On the 6th April 1896, the first modern Olympic Games opened in Athens. Known as the father of the modern Olympics, Frenchman Pierre de Coubertin had organised a congress two years earlier in which the host city was chosen and the International Olympic Committee founded.
American James Connolly won the first final for his 13.71m triple jump, leading the USA’s 14 competitors to win a total of 11 events between them. The most successful individual competitor was the German Carl Schuhmann who won the team events in the horizontal bar and parallel bars events, the horse vault event and – despite being considerably smaller than his opponents – the wrestling competition. He didn’t receive any gold medals, however. Winners at the 1896 Olympics were instead presented with a silver medal, an olive branch, and a diploma. It wasn’t until 1904 that the tradition of awarding gold, silver and bronze medals to first, second and third place began.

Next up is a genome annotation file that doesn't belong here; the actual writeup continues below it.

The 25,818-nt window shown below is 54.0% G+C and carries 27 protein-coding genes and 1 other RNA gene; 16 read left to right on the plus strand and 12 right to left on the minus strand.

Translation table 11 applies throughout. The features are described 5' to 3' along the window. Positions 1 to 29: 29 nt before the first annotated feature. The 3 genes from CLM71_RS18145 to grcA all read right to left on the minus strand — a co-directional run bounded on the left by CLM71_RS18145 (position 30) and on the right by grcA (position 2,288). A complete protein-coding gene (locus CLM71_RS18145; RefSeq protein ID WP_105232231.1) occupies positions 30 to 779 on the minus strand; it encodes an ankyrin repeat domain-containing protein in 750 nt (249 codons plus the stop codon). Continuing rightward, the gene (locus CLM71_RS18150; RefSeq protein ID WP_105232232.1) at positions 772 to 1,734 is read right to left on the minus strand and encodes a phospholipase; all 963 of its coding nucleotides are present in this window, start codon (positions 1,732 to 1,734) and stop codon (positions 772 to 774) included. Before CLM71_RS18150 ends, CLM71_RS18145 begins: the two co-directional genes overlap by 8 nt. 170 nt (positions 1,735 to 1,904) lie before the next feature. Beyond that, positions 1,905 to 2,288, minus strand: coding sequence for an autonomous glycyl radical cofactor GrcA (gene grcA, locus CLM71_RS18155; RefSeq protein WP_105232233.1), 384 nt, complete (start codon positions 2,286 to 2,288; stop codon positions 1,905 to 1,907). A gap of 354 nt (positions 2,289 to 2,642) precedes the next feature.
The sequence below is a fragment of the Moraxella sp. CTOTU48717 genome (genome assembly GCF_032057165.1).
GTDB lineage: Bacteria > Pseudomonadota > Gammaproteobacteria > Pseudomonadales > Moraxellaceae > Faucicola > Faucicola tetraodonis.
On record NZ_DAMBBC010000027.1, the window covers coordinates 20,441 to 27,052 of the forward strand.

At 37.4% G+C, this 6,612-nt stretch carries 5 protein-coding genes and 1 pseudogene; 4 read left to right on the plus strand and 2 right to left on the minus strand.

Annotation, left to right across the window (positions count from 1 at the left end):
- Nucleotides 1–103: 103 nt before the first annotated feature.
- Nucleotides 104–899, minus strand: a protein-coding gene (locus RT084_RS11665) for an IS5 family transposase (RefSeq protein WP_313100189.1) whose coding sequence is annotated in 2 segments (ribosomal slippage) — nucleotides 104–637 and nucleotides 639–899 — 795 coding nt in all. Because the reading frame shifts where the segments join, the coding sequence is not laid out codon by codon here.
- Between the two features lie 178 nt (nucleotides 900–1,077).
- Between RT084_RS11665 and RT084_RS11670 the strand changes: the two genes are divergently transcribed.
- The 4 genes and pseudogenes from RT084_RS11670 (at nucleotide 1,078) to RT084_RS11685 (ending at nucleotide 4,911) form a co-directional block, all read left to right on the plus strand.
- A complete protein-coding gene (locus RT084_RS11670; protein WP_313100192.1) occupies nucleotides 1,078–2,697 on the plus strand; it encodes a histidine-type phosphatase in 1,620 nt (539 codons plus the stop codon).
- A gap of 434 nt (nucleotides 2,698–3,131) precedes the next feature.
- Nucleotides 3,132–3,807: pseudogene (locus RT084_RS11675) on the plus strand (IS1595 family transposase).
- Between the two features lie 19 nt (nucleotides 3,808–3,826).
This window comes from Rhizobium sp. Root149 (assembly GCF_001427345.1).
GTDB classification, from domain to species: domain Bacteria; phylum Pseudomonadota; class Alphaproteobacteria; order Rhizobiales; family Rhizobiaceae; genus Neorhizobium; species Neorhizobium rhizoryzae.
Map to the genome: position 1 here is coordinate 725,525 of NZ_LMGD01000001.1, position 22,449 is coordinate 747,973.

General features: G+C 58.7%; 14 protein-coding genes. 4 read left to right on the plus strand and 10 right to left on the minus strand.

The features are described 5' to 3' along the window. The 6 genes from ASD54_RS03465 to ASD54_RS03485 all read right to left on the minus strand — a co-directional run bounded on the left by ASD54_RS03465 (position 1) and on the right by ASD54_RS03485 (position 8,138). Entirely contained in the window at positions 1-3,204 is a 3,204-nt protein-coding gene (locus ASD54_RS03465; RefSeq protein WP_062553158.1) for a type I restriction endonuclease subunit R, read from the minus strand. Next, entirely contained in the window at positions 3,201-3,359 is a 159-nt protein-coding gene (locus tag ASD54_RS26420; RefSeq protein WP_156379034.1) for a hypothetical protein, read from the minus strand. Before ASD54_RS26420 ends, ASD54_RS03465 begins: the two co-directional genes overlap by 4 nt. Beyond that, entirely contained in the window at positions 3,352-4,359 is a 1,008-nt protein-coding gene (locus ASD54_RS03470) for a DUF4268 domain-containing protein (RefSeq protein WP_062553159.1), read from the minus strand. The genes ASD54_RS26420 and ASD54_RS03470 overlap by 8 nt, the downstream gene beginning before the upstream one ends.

The 1896 Summer Olympics did, however, lay down many traditions – not least of which was the first competitive marathon race. A Greek water carrier called Spyridon Louis won the race in a time of 2 hours 58 minutes and 50 seconds. The same route, finishing at the stadium used in the 1896 games, was used when the Olympics returned to Greece in 2004. The winner finished almost 45 minutes faster than in the 1896 competition.
By the time of the 2004 games, however, the rope climbing competition that saw competitors climbing a 14m rope in 1896 had been removed.